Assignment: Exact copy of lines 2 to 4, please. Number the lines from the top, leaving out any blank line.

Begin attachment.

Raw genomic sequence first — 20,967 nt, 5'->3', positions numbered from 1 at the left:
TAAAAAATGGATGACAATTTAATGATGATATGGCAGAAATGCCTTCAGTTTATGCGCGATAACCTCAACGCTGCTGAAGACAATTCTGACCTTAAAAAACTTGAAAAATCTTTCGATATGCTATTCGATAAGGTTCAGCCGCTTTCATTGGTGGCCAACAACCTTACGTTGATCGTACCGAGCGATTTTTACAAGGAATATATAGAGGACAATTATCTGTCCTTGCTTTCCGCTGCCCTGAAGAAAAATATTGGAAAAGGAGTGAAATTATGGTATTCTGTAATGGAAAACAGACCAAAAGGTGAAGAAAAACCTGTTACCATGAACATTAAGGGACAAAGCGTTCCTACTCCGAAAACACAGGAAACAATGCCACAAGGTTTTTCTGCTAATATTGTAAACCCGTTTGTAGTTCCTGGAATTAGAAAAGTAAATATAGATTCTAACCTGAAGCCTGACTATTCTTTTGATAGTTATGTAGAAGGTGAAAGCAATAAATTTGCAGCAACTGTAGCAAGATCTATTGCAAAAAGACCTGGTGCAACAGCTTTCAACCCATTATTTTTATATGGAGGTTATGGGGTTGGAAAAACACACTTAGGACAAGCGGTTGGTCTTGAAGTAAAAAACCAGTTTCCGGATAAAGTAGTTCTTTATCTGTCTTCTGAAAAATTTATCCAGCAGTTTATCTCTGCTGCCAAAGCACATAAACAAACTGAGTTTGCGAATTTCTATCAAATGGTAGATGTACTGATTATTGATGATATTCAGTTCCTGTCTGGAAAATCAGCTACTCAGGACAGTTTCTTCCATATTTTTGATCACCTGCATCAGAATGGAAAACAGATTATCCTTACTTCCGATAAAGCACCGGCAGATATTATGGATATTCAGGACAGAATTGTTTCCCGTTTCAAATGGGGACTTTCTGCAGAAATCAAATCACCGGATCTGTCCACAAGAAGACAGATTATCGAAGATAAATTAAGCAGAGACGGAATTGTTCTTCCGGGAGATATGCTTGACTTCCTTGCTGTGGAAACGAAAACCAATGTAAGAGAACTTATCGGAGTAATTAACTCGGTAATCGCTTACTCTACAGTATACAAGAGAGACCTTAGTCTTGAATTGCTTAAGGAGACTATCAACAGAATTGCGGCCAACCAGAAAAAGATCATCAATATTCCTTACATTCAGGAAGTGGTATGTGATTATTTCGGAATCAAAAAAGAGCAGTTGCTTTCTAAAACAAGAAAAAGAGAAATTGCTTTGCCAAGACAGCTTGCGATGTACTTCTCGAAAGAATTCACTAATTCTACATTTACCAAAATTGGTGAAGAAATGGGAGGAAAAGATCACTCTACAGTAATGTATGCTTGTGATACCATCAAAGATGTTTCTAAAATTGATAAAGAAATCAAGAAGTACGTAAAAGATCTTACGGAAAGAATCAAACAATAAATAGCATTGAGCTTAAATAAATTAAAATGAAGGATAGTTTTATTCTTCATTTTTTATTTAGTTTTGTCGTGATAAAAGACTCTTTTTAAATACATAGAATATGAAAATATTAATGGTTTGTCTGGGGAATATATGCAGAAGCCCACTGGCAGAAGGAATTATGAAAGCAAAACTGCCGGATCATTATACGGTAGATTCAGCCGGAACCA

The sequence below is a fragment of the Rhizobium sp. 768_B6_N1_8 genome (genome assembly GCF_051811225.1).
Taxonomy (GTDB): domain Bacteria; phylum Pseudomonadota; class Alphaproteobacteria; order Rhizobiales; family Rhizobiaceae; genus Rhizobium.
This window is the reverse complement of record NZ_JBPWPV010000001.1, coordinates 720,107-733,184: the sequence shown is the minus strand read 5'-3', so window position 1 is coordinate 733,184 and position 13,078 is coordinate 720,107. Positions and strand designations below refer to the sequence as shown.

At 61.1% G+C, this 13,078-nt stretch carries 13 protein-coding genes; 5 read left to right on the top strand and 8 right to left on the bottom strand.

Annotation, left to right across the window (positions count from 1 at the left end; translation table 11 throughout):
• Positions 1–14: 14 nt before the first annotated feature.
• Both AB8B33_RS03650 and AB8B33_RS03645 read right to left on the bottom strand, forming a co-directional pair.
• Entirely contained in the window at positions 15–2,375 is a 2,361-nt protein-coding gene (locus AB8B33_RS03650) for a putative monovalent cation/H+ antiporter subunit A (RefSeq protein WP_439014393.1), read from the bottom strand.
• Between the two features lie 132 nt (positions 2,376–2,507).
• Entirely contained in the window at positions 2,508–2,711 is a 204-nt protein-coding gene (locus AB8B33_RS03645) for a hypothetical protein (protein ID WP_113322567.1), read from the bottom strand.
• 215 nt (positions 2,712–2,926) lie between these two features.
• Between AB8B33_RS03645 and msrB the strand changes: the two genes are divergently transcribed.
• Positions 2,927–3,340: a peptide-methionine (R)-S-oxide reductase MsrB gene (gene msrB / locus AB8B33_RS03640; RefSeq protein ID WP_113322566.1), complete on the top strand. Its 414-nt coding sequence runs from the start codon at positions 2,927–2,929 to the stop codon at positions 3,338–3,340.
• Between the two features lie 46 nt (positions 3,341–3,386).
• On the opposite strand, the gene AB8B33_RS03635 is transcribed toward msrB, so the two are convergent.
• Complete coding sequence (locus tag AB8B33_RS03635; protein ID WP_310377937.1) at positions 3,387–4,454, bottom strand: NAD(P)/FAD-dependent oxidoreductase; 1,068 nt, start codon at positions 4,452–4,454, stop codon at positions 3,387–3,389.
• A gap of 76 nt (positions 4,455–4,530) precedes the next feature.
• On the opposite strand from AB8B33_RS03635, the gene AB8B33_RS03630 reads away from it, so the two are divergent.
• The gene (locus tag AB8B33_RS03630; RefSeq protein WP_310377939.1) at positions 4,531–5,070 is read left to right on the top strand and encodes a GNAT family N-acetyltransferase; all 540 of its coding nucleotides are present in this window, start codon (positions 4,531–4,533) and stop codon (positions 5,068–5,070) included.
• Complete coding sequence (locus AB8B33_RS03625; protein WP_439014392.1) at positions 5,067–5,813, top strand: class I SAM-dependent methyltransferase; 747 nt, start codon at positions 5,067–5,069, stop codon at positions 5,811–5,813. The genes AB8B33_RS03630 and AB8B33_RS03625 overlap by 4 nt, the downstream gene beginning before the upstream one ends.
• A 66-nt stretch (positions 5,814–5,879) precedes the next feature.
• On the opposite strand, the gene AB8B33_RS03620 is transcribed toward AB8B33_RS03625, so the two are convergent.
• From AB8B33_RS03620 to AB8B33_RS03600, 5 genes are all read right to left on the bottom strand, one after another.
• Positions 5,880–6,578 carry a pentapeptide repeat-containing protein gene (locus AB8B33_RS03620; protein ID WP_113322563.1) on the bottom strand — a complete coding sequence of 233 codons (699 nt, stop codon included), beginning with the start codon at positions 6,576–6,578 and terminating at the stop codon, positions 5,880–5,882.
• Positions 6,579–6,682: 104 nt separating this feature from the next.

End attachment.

TAAAAAATGGATGACAATTTAATGATGATATGGCAGAAATGCCTTCAGTTTATGCGCGATAACCTCAACGCTGCTGAAGACAATTCTGACCTTAAAAAACTTGAAAAATCTTTCGATATGCTATTCGATAAGGTTCAGCCGCTTTCATTGGTGGCCAACAACCTTACGTTGATCGTACCGAGCGATTTTTACAAGGAATATATAGAGGACAATTATCTGTCCTTGCTTTCCGCTGCCCTGAAGAAAAATATTGGAAAAGGAGTGAAATTATGGTATTCTGTAATGGAAAACAGACCAAAAGGTGAAGAAAAACCTGTTACCATGAACATTAAGGGACAAAGCGTTCCTACTCCGAAAACACAGGAAACAATGCCACAAGGTTTTTCTGCTAATATTGTAAACCCGTTTGTAGTTCCTGGAATTAGAAAAGTAAATATAGATTCTAACCTGAAGCCTGACTATTCTTTTGATAGTTATGTAGAAGGTGAAAGCAATAAATTTGCAGCAACTGTAGCAAGATCTATTGCAAAAAGACCTGGTGCAACAGCTTTCAACCCATTATTTTTATATGGAGGTTATGGGGTTGGAAAAACACACTTAGGACAAGCGGTTGGTCTTGAAGTAAAAAACCAGTTTCCGGATAAAGTAGTTCTTTATCTGTCTTCTGAAAAATTTATCCAGCAGTTTATCTCTGCTGCCAAAGCACATAAACAAACTGAGTTTGCGAATTTCTATCAAATGGTAGATGTACTGATTATTGATGATATTCAGTTCCTGTCTGGAAAATCAGCTACTCAGGACAGTTTCTTCCATATTTTTGATCACCTGCATCAGAATGGAAAACAGATTATCCTTACTTCCGATAAAGCACCGGCAGATATTATGGATATTCAGGACAGAATTGTTTCCCGTTTCAAATGGGGACTTTCTGCAGAAATCAAATCACCGGATCTGTCCACAAGAAGACAGATTATCGAAGATAAATTAAGCAGAGACGGAATTGTTCTTCCGGGAGATATGCTTGACTTCCTTGCTGTGGAAACGAAAACCAATGTAAGAGAACTTATCGGAGTAATTAACTCGGTAATCGCTTACTCTACAGTATACAAGAGAGACCTTAGTCTTGAATTGCTTAAGGAGACTATCAACAGAATTGCGGCCAACCAGAAAAAGATCATCAATATTCCTTACATTCAGGAAGTGGTATGTGATTATTTCGGAATCAAAAAAGAGCAGTTGCTTTCTAAAACAAGAAAAAGAGAAATTGCTTTGCCAAGACAGCTTGCGATGTACTTCTCGAAAGAATTCACTAATTCTACATTTACCAAAATTGGTGAAGAAATGGGAGGAAAAGATCACTCTACAGTAATGTATGCTTGTGATACCATCAAAGATGTTTCTAAAATTGATAAAGAAATCAAGAAGTACGTAAAAGATCTTACGGAAAGAATCAAACAATAAATAGCATTGAGCTTAAATAAATTAAAATGAAGGATAGTTTTATTCTTCATTTTTTATTTAGTTTTGTCGTGATAAAAGACTCTTTTTAAATACATAGAATATGAAAATATTAATGGTTTGTCTGGGGAATATATGCAGAAGCCCACTGGCAGAAGGAATTATGAAAGCAAAACTGCCGGATCATTATACGGTAGATTCAGCCGGAACCA

The sequence below is a fragment of the Rhizobium sp. 768_B6_N1_8 genome (genome assembly GCF_051811225.1).
Taxonomy (GTDB): domain Bacteria; phylum Pseudomonadota; class Alphaproteobacteria; order Rhizobiales; family Rhizobiaceae; genus Rhizobium.